(through 15 April 1924)
BVP
Reichswehrministerium (Defence) Otto Gessler DDP
Reichsministerium für das Postwesen (Mail)
and Reichsministerium für die besetzten Gebiete (Occupied Territories)
Anton Höfle [de] Zentrum
Reichsministerium für Verkehr (Transport) Rudolf Oeser DDP
Reichsministerium für Ernährung und Landwirtschaft (Food and Agriculture) Gerhard von Kanitz independent

Notes: Emminger left office on 15 April 1924. At that point his Staatssekretär (secretary of state), Curt Joël, became acting head of the ministry. The Reichsministerium für Wiederaufbau (reconstruction) was dissolved on 11 May 1924. Previously, it had been led by secretary of state Gustav Müller.[3]

Achievements

Economic policy

The Ermächtigungsgesetz (enabling act) of 8 December 1923 gave the cabinet wide-ranging powers. This made it possible for Marx to implement the currency reform prepared under Stresemann's chancellorship. It required massive adjustments to the public fiscal balance. Earlier large deficits financed by printing money had been a major cause of hyperinflation. Among the measures introduced by the cabinet were a 25% cut in the number of civil servants and various significant tax hikes. With the help of these unpopular decrees, the Marx government achieved the "Miracle of the Rentenmark" of stabilizing the currency.[4]

Domestic security

Marx followed a cautious course in dealing with rebellious state governments. He secretly met Eugen von Knilling, Minister President of Bavaria, on 18 January 1924 and convinced him to drop Gustav von Kahr and Otto von Lossow, two key figures in the right-wing movement in the state. Knilling also agreed to disband the illegal Volksgerichte ("people's courts") and to give up control of the railway (to be reorganised as Deutsche Reichsbahn-Gesellschaft). In compensation, Marx ordered the high command of the Reichswehr to appoint and dismiss the Landeskommandant for Bavaria in agreement with the state government.[4]

In the west, Marx helped to defuse the situation by promising additional Reich subsidies to the occupied territories on 6 December 1923. Improving economic circumstances soon boosted industrial output and resulted in falling unemployment in that region.[4]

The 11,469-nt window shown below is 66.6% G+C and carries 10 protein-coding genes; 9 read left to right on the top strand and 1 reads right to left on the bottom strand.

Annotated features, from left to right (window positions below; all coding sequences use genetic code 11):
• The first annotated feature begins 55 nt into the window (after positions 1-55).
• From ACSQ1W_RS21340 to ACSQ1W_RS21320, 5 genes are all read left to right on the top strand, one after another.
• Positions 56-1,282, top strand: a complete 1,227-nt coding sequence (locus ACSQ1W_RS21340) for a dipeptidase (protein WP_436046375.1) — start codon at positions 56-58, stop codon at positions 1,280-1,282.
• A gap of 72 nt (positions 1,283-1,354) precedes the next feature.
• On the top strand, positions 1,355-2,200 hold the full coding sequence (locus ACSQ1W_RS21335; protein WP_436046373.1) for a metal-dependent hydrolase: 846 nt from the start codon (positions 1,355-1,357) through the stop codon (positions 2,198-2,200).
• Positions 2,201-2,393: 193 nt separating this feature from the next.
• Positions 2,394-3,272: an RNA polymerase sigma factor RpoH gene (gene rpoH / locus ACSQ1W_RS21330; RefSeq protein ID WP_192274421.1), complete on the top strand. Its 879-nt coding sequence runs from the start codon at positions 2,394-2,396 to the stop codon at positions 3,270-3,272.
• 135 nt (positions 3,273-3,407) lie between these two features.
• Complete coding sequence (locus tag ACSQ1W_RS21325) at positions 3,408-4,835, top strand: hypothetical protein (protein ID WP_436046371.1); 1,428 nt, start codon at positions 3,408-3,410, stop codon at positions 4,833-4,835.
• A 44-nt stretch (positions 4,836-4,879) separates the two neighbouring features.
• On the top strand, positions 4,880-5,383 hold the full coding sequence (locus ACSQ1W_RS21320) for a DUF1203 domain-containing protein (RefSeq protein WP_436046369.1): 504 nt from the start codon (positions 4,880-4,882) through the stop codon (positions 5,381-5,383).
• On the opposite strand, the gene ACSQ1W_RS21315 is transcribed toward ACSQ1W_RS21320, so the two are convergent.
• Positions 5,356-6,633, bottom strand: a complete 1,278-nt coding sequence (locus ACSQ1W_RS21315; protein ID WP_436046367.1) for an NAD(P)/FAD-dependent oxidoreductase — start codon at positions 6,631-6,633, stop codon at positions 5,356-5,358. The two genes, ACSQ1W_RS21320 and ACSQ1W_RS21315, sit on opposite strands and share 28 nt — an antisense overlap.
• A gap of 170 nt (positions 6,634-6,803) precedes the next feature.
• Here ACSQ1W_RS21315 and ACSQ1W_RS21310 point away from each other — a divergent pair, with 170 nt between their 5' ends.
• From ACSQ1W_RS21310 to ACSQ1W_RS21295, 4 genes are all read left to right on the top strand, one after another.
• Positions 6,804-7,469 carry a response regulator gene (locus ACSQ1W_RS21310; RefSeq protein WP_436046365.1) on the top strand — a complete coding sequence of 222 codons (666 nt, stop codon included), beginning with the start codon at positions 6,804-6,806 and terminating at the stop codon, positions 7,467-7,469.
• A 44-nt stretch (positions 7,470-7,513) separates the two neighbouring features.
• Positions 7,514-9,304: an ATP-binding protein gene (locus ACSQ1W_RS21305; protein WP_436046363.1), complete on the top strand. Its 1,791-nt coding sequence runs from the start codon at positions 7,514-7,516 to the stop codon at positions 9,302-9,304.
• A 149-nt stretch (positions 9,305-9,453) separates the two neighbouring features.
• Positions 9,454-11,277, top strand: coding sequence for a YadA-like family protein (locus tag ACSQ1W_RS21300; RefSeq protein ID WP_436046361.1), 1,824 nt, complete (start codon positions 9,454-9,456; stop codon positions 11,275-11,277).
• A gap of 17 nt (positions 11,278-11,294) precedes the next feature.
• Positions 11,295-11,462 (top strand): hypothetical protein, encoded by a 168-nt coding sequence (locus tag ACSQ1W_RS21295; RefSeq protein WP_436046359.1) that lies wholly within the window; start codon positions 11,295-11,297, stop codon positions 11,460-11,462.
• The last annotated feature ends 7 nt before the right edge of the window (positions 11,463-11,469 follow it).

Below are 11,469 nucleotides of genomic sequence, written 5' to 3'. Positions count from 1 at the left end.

Thus, maintaining the Einheit der Nation (inegritity of the nation) as expressed in the government statement of 4 December 1923, by dealing with Bavaria, the occupied territories and the left-wing uprisings in Thuringia and Saxony was the second main achievement of the first Marx cabinet.[4]

Resignation

On 15 February 1924, the enabling act lapsed and there was no prospect of the Reichstag granting an extension. The parliament met on 20 February and several draft laws were tabled, aimed at undoing some of the government's decrees, notably on taxes, working hours and cuts to the public workforce. The government decided to fight to keep these in place as it saw them as corner stones of its economic and fiscal policies. The opposition parties refused to withdraw their motions. Marx thus asked for the Reichstag to be dissolved on 13 March, arguing that "vital" decrees would otherwise be revoked. The elections of 4 May weakened the parties of the political center and strengthened the extremes of the spectrum. DDP and DVP in particular lost votes. The DNVP (in conjunction with the Landbund) now had the largest parliamentary group and demanded to be included in the government in a leading role.[5]

Since the implementation of the Dawes Plan required a government able to act with decision, the cabinet tried to stay on as caretaker until the new Reichstag assembled. This resulted in criticism both from the DNVP, which called for the cabinet's resignation on 15 May, and from within the coalition parties. Coalition talks started on 21 May, but the DNVP refused to agree to the Dawes Plan (which they had labelled a "second Versailles" during the election campaign). Moreover, their preferred candidate for the chancellorship, Alfred von Tirpitz proved very controversial.[5]

On 26 May, the DVP forced the cabinet to resign. Ebert asked Marx to form a new government. The DNVP demanded a change in foreign policy, the dismissal of Stresemann as foreign minister and a firm pledge regarding a reshuffling of the Prussian government. On 3 June, Marx broke off the negotiations and that same day all the ministers were confirmed in their posts. The BVP was not a part of the new coalition. Zentrum, DDP and DVP thus formed the coalition on which the second Marx cabinet was based.[5]

References

  1. ^ a b c d e "Die Bildung des ersten Kabinetts Marx (German)". Bundesarchiv. Retrieved 15 July 2015.
  2. ^ "Kabinette von 1919 bis 1933 (German)". Deutsches Historisches Museum. Archived from the original on 5 March 2012. Retrieved 14 July 2015.
  3. ^ "Die Kabinette Marx I und II (German)". Bundesarchiv. Retrieved 14 July 2015.
  4. ^ a b c d "Biografie Wilhelm Marx (German)". Bayerische Nationalbibliothek. Retrieved 13 July 2015.
  5. ^ a b c "Innenpolitische Entwicklung vom ersten zum zweiten Kabinett Marx (German)". Bundesarchiv. Retrieved 15 July 2015.